11 April 2014
Ambiga Sreenevasan was barred by university authorities from speaking at an event organised by the students of the Faculty of Law, University of Malaya. The reasons for this barring are a mystery at the moment, but doubtlessly it will have to do with Ambiga’s supposed anti-government stance.
This little episode is of course extremely embarrassing to me because it happened in my Faculty. I wish to make it clear here that the Faculty had nothing to do with the barring. To the best of my knowledge that order came from the Student Affairs Department. It seems odd that a university would not understand the principle of free speech, seeing as how this is a right which is intrinsically linked to the concept of academic freedom. But then, I have long ceased to be surprised at how some people who should value certain principles simply don’t do so.Be that as it may, what I wish to discuss here is about the reaction to this little blot on UM’s reputation. Perusing the comments pages of several internet news sites, there appears to be this constant cry about how lousy Malaysian universities are and how they are certainly not world class. This is all well and good, but one has to ask the question; what do we mean when we say “world class”?
Some commentators point to the various international rankings that show Malaysian universities as being low on the list. This is a good reference point, if what you are concerned about is purely academic publications, number of international staff and students, and the reputation of the university amongst their peers.
My point is that even if a university is utterly devoid of freedom for their students, that is to say, their student body are strictly controlled and they have no room to organise themselves; this does not mean that they will necessarily do badly on the ranking tables because student freedom is not one of the criteria that these ranking organisations look at.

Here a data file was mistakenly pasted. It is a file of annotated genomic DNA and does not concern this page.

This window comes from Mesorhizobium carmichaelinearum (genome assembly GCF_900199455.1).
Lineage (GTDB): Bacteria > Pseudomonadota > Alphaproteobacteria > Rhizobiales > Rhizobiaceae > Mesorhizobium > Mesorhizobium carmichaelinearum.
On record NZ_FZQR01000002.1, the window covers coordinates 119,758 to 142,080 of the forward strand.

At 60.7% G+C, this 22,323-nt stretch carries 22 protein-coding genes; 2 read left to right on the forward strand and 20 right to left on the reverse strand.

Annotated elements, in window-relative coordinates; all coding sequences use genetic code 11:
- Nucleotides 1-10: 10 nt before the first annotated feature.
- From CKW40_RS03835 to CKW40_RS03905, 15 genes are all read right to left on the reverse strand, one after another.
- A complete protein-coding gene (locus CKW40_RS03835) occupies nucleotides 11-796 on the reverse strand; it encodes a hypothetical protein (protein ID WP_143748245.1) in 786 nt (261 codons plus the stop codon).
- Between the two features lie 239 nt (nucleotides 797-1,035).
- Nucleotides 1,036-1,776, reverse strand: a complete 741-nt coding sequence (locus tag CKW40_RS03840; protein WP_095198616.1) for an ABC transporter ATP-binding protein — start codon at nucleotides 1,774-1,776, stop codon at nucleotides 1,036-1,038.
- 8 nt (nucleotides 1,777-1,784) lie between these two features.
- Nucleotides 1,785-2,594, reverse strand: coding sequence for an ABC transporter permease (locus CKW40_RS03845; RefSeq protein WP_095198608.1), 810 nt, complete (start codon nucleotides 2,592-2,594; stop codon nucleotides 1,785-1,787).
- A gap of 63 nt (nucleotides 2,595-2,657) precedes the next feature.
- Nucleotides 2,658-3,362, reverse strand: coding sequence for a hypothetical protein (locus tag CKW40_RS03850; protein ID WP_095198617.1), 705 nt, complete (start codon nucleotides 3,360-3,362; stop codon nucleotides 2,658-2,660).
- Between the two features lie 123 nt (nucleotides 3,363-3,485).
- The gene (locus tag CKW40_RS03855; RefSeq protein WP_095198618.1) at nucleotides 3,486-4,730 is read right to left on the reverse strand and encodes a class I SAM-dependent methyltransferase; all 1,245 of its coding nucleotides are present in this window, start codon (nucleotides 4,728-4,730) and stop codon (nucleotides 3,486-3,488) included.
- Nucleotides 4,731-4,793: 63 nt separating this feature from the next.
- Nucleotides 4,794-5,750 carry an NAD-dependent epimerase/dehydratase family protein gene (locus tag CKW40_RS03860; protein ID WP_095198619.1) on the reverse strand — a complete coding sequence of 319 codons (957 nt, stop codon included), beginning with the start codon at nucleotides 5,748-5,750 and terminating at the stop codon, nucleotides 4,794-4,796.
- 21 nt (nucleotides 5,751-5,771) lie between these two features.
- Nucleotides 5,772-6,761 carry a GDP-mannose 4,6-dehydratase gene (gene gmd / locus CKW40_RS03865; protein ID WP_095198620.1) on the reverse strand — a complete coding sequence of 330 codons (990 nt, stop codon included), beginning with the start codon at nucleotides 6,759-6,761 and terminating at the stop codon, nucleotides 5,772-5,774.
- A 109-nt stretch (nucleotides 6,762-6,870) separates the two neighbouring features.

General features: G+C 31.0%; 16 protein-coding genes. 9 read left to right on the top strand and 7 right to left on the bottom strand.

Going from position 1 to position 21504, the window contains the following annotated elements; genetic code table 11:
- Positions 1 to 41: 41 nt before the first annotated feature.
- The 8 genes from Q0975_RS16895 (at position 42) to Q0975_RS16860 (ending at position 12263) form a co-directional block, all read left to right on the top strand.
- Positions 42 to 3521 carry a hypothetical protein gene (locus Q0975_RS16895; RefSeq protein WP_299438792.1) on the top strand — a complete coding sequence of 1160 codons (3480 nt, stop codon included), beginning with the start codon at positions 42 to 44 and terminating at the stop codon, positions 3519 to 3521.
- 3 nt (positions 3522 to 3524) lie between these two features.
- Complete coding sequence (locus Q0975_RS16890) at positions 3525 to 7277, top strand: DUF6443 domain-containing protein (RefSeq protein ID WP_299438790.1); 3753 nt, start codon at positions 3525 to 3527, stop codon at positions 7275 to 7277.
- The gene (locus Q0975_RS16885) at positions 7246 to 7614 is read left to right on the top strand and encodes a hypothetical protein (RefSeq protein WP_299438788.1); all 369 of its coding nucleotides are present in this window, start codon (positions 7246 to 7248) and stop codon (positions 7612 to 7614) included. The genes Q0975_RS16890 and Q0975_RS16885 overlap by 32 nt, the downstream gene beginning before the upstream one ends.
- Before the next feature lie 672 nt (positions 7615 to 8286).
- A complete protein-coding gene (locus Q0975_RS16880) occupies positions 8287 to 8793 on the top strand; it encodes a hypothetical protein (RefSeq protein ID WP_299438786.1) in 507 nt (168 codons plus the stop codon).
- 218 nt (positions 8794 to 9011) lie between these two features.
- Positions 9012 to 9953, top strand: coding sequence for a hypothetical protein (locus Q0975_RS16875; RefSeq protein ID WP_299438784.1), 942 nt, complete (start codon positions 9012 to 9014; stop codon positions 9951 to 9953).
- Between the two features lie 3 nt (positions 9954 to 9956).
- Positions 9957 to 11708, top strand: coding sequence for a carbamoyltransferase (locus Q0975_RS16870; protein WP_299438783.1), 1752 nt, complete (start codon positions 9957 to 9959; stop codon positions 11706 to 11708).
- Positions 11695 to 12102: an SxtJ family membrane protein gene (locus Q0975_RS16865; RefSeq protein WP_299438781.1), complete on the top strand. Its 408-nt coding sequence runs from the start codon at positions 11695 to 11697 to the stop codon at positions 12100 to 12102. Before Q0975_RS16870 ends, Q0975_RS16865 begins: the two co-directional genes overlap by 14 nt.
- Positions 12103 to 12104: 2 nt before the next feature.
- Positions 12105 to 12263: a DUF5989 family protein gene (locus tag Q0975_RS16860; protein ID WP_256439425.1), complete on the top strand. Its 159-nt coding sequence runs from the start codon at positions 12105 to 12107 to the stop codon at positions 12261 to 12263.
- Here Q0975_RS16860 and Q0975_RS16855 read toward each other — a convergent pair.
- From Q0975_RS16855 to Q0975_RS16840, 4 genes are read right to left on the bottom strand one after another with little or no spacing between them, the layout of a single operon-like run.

Conversely, having an independent, free and autonomous student body does not mean that the university will shoot up the rankings. Therefore, I am very cautious about using international rankings as the only method of judging a university’s quality.
Having said that, any university worth its salt must provide the maximum freedom to its staff and students. Staff must be free to research what they want and to publish and speak about that research. Student autonomy has to be respected in the form of independent self-governance, and their intellectual, social and political endeavours must not be controlled by university authorities.
Will such measures make a university “world class”? Frankly I don’t know and I don’t care. What it will do is ensure vibrant research and publication on the part of their academic staff and a student body that will be independent, mature and intellectually unafraid. This by itself is something to be proud off. Unfortunately, these values do not seem to be high on the agenda of our universities. World class or not, high rankings or not, this shortcoming makes them all the poorer.